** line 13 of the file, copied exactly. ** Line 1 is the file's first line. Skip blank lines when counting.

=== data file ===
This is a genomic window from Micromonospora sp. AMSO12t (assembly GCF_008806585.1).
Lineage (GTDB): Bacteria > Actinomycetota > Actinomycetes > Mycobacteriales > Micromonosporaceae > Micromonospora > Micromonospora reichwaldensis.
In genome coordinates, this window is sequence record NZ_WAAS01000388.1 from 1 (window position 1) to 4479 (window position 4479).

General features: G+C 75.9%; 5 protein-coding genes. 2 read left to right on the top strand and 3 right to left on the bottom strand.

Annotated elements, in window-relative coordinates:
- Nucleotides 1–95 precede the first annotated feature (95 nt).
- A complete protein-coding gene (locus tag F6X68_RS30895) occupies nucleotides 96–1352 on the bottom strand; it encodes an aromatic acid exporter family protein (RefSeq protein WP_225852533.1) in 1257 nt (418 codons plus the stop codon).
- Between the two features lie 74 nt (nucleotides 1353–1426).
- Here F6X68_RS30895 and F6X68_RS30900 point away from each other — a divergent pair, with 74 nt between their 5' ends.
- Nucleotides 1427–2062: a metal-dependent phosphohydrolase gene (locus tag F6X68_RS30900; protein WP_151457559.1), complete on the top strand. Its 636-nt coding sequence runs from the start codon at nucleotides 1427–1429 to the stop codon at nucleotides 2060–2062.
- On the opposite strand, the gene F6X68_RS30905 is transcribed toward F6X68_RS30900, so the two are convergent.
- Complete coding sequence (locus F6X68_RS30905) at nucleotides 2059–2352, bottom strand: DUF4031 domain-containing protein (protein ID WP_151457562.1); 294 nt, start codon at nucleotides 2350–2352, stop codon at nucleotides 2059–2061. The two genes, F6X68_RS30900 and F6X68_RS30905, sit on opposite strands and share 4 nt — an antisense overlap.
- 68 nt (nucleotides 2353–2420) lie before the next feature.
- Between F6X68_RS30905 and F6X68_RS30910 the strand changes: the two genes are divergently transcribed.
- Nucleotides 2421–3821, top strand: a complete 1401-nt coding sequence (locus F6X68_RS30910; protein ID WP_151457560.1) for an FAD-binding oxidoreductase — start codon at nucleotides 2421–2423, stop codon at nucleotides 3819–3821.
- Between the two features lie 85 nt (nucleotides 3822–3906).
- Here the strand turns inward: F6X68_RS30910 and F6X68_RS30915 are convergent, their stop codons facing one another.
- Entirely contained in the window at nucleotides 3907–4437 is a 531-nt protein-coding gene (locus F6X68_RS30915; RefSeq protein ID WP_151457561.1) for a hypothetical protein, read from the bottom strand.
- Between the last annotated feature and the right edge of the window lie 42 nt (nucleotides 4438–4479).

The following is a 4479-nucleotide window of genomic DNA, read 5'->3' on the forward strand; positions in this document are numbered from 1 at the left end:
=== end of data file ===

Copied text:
- 68 nt (nucleotides 2353–2420) lie before the next feature.